DR GARETH: Our Little Girl’s Skin is so Very of F-Colour
Q MY seven-year-old daughter has vitiligo. This started when she was three and has now spread to her knees, back and arms. What can be done about this?
A VITILIGO is a distressing condition which causes patches of depigmented (very pale) skin and hair. It is what Michael Jackson says caused his skin to fade.
In most cases we don’t know why it happens, although it is linked to conditions such as Addison’s disease, diabetes, pernicious anaemia and thyroid problems and can sometimes be inherited.
Vitiligo is an autoimmune disorder – which is when the immune system starts to attack harmless cells. This causes a decrease in melanin production – the natural chemical that gives skin its colour There is no cure but the patches can be covered withmake-up. They must be protected with high-factor sunscreen as they burn easily.
Q I WAS recently given penicillin and suffered nausea and vomiting. Is this a sign of allergy?
A NO. This is just a common side effect of most antibiotics. True allergy to penicillin is relatively rare and does not cause sickness.
A true allergy can be immediate or delayed. The first type causes a serious bumpy rash and swelling of the throat, making breathing difficult. It can result in death and requires immediate medical help.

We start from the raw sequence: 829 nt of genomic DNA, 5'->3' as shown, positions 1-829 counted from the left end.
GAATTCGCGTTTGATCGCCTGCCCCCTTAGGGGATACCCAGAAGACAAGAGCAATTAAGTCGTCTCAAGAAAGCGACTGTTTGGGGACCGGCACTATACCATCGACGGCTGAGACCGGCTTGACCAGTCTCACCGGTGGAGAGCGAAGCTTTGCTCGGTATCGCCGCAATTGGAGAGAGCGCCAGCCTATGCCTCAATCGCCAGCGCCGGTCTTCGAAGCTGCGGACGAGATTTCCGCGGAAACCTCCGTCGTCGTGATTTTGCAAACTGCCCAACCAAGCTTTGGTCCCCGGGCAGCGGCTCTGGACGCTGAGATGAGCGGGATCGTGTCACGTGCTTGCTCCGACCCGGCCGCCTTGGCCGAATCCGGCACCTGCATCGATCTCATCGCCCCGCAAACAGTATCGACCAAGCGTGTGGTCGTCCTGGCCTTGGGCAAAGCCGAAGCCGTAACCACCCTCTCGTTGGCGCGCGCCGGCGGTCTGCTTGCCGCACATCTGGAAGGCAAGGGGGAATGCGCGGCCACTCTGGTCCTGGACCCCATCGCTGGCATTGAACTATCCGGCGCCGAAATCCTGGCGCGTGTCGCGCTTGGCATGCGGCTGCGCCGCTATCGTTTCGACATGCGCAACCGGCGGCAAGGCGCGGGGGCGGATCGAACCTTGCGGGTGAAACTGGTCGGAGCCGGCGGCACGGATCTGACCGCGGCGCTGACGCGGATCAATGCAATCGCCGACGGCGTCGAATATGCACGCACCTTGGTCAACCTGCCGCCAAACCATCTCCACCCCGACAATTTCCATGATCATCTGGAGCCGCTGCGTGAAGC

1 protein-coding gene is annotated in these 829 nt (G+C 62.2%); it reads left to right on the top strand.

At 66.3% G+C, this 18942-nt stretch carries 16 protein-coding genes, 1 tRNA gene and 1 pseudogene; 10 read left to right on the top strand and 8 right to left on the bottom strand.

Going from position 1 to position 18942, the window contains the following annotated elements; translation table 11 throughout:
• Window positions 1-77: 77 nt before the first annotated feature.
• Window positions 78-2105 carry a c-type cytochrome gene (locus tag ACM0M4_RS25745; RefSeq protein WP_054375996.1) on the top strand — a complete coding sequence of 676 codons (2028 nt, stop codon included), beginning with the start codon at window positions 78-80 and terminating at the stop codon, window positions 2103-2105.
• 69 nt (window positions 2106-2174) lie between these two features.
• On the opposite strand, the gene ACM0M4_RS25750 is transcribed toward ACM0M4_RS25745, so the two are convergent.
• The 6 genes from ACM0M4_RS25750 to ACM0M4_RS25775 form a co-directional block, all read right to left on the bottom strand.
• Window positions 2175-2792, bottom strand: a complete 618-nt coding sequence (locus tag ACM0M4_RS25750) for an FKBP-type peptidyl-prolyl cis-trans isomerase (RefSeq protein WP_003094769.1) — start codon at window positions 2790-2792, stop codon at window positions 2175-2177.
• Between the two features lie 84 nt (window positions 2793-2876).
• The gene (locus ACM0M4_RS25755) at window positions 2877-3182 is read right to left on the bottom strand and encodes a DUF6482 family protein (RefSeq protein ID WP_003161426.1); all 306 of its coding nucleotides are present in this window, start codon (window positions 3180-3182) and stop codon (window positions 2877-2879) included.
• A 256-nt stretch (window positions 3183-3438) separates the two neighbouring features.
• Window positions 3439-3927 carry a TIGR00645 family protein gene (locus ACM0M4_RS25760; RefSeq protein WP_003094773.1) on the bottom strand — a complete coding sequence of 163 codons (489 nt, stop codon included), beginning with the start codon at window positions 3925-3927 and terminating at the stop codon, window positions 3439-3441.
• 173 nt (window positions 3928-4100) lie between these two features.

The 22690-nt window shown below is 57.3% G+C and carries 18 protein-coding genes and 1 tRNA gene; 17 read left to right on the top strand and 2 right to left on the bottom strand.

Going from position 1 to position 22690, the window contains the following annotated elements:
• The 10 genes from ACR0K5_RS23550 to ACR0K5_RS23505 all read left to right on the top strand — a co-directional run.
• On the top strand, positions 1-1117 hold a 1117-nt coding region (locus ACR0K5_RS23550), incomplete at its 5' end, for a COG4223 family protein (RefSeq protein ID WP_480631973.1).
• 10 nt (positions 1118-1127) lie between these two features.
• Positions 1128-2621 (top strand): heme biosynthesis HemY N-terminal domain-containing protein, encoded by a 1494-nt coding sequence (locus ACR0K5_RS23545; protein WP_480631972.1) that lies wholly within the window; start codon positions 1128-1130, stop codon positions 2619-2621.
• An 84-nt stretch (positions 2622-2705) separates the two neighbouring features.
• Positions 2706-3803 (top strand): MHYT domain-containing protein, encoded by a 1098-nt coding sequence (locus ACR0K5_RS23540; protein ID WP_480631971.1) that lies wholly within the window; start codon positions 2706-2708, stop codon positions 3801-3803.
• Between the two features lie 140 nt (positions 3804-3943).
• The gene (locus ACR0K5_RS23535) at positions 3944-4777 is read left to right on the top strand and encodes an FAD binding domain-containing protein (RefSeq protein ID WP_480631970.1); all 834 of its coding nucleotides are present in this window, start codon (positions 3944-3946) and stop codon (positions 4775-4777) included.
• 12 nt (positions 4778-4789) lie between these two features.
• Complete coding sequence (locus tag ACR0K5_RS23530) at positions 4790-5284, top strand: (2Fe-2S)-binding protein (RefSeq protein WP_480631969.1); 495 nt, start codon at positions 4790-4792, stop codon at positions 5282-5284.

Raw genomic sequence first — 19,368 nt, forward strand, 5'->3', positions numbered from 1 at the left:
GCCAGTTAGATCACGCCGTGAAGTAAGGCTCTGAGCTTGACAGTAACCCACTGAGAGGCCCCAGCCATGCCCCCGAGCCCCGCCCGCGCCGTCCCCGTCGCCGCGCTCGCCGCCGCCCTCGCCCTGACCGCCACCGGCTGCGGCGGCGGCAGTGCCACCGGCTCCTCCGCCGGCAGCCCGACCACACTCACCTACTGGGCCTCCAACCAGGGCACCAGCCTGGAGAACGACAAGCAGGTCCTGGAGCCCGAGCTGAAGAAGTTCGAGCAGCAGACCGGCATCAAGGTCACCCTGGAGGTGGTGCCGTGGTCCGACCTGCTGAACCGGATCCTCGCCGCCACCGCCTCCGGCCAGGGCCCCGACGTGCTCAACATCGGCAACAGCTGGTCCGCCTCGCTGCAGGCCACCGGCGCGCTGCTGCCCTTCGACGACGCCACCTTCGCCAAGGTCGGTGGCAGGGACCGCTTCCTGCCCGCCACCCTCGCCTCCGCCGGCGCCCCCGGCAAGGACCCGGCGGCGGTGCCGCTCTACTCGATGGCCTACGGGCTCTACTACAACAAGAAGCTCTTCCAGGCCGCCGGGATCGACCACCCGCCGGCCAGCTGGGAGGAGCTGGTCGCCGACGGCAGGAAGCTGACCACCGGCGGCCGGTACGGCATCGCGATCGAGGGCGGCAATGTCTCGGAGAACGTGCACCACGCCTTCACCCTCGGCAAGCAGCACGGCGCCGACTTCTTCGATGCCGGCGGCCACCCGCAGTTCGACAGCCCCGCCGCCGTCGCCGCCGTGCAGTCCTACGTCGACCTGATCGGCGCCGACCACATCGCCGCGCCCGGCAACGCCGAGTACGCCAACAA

A delayed reaction is generally in the form of rashes, followed by scaly, itchy and peeling skin.
Q COULD you give me some information on iritis? My mother has developed it and is in a lot of pain.
A IRITIS is an eye disease that mainly affects the iris (the coloured part of the eye). It usually only occurs in one eye at a time but it is often recurrent and both eyes may be affected at different times.
Symptoms are pain and sensitivity to light with some blurring of vision and eye redness.
It may be an immune system problem and is often associated with diseases such as ankylosing spondolytis, sarcoidosis, Reiter’s and Behcet’s syndrome. However, often there is no obvious cause.
Steroid drops are used to suppress the inflammation.
QI HAVE been diagnosed with a tumour of my pituitary gland. Could I have had it for a while without knowing? How is it treated?
A TUMOURS of the pituitary – a gland at the base of the brain which produces hormones – are very rarely malignant. That means they don’t spread to other parts of the body. But they do cause an increase in hormones, leading to problems elsewhere in thebody. This makes them hard to diagnose, so you can have it for a while before you know. The tumour can also cause pressure on the optic nerve leading to tunnel vision.
Treatment is usually surgery to remove the tumour but some types are treated with medication. Either way, the outlook is very good.
Q I NEED an echocardiogram as the doctor detected a murmur in my heart. What will this show? A AN echocardiogram shows how the blood flows through the heart, if the valves are working properly and if the muscle is contracting properly. It does not showpartial blockage of arteries. The procedure takes 20 to 30 minutes and results are read immediately by the operator. Make sure they explain clearly what is going on.